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Author Study: Gabriel García Márquez Curated by Emma Ferguson '18

Latin America's greatest magical realist, Gabriel Garcia Marquez.

1. Early Life

Marquez' parents underwent a stormy courtship. Marquez' mother, Luisa Santiaga Marquez, was forbidden by her parents to marry her lover Gabriel Eligio Garcia. There were two reasons for this: Luisa Santiaga was considered of a higher social class than Eligio Garcia; and Eligio Garcia was a Conservative. Luisa Santiaga's father, the Colonel, had fought in the Thousand Days War against the Conservatives, and still bore them ill will. Many elements of this courtship may be familiar to readers of Love in the Time of Cholera, Marquez' great love story, in which a working man waits five decades to propose to the woman he loves.

When Marquez was born, he and his brother were sent to live with his maternal grandparents. The Colonel Nicolas Ricardo Marquez Mejia and Dona Tranquilina Iguaran guided Marquez through his formative years. Dona Tranquilina appears in One Hundred Years of Solitude as Ursula Iguaran; her mystical stories lent young Marquez his trademark tone and style. The Colonel, a respected Liberal General who loudly condemned the government's actions during the Banana Massacre, was known to Marquez as Papalelo. He appears as both José Arcadio Buendia and as Colonel Aureliano Buendia, a renowned Liberal General.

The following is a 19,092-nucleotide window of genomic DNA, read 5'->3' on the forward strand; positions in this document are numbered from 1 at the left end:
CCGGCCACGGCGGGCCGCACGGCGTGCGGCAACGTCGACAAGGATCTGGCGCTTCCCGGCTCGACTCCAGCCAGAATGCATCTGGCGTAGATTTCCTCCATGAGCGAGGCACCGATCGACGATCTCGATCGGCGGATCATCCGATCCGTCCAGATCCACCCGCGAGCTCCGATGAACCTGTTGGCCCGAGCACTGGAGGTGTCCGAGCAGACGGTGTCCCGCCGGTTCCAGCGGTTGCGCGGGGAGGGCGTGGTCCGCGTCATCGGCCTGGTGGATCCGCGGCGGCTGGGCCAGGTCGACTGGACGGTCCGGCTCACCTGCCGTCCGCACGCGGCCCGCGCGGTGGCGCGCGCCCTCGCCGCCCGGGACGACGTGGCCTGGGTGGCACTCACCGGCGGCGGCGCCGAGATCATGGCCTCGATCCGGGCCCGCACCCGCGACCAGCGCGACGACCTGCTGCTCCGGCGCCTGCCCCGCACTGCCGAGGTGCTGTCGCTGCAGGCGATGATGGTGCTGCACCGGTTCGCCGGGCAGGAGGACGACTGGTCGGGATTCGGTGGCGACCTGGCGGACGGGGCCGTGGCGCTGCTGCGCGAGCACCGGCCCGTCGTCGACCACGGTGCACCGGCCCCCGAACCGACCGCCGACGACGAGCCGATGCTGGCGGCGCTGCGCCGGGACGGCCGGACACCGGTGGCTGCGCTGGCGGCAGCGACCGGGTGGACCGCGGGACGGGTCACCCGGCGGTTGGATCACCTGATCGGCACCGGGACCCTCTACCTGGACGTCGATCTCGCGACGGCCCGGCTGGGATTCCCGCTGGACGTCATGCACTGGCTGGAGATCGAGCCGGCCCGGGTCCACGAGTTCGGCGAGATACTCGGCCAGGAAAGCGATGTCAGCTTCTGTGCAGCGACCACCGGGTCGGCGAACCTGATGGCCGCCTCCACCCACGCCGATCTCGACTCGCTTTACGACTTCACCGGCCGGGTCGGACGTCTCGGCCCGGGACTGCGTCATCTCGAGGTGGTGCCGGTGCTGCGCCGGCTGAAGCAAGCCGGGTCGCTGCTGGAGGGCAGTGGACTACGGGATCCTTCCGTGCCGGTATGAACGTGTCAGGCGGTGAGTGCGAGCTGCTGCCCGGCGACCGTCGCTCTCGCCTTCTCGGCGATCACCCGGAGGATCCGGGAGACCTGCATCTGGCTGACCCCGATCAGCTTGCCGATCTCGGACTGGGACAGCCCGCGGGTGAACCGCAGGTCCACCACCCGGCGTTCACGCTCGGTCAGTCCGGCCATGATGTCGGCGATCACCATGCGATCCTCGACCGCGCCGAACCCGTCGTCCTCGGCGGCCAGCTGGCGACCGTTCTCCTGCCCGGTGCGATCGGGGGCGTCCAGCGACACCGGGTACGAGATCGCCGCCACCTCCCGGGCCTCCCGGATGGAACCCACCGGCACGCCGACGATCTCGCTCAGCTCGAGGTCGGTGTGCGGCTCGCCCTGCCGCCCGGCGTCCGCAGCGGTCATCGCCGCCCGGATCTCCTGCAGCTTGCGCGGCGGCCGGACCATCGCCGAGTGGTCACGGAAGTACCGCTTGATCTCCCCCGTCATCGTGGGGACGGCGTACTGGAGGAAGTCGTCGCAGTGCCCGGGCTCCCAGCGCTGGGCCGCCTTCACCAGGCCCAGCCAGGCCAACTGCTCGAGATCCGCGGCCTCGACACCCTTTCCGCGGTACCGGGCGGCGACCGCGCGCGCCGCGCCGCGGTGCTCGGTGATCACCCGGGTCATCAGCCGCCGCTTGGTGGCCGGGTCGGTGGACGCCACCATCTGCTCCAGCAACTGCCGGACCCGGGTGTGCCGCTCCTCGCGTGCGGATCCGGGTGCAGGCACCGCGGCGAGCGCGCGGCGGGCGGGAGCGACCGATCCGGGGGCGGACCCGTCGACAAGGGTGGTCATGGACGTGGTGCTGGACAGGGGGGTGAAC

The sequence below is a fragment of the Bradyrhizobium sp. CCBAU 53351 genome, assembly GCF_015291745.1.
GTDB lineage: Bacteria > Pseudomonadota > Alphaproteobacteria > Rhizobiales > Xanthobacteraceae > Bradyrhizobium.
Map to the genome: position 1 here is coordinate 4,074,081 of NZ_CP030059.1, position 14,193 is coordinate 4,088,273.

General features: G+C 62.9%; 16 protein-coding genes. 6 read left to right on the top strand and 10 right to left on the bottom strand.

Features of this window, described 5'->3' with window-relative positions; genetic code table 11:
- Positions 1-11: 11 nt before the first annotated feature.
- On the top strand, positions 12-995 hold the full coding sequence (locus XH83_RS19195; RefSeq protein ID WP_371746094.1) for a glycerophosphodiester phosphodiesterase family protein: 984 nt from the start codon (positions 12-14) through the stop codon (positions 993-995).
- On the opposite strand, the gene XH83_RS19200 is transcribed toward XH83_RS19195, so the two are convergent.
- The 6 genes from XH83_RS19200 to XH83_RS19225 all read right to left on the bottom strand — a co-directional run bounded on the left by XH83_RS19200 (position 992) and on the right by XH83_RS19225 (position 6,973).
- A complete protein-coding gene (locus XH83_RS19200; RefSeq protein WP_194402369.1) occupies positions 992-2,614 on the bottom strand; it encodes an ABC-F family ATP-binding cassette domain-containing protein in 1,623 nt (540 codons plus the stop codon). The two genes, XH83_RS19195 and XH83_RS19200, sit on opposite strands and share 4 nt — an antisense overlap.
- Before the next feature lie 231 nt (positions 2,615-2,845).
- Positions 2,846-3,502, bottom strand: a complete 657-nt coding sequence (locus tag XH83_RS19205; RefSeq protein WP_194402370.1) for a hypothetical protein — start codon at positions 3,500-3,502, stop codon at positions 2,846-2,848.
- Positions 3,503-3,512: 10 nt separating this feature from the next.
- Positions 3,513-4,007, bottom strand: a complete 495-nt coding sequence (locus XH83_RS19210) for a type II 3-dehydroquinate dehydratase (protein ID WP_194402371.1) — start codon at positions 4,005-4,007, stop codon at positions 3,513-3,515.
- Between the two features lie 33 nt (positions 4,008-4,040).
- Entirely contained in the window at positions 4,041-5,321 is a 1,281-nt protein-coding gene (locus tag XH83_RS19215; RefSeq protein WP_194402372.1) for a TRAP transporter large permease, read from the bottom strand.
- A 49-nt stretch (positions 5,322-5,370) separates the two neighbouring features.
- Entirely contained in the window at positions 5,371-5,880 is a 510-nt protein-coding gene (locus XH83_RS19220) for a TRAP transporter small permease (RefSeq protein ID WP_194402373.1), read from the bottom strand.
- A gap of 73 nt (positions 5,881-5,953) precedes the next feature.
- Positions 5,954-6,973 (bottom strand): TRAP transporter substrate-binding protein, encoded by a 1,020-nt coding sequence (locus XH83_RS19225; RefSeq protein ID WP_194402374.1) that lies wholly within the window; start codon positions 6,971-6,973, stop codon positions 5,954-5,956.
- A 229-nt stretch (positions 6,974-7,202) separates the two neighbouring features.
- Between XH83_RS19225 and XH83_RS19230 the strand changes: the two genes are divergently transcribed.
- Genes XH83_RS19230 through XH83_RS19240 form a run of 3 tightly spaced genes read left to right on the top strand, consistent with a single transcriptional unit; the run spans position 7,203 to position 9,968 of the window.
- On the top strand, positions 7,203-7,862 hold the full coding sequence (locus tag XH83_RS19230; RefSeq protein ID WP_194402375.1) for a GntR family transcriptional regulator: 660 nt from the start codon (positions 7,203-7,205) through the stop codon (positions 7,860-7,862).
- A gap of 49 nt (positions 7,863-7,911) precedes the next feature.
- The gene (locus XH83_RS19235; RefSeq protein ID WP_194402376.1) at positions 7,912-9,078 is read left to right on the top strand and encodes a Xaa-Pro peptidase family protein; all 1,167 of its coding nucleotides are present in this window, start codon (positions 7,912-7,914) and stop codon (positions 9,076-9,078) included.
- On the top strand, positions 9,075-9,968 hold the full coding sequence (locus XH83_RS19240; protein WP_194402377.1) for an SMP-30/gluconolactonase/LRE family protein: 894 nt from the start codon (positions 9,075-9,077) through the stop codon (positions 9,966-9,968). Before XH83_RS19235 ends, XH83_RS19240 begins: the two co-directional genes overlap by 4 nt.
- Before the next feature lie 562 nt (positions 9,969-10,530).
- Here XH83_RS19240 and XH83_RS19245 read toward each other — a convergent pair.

The climax of One Hundred Years of Solitude, in the form of a massacre of three thousand Colombian workers for an American banana company, is recognisable in the Banana Massacre of Colonel Nicolas Ricardo Marquez Mejia's youth, though in real life only thirty workers were killed.

2. Mercedes Bacha

Marquez met his wife, Mercedes Bacha, when she was still in secondary school. Inebriated and captivated by her looks, he proposed to her; she replied telling him to wait until she'd finished school. After a sojourn in Spain and other parts of Europe, Marquez returned to Colombia to fulfil his promise. They had been married for half a century, and had two sons, when Marquez died in 2014. It is clear that Marquez based his love story, Love in the Time of Cholera, at least partly on his own courtship--particularly the instance in which Fermina Daza asks Florentino Ariza to wait at least until she's finished school. In The Fragrance of Guava, an autobiographical collection of conversations, Marquez is asked who the most interesting person is that he has ever met. He replies, "My wife."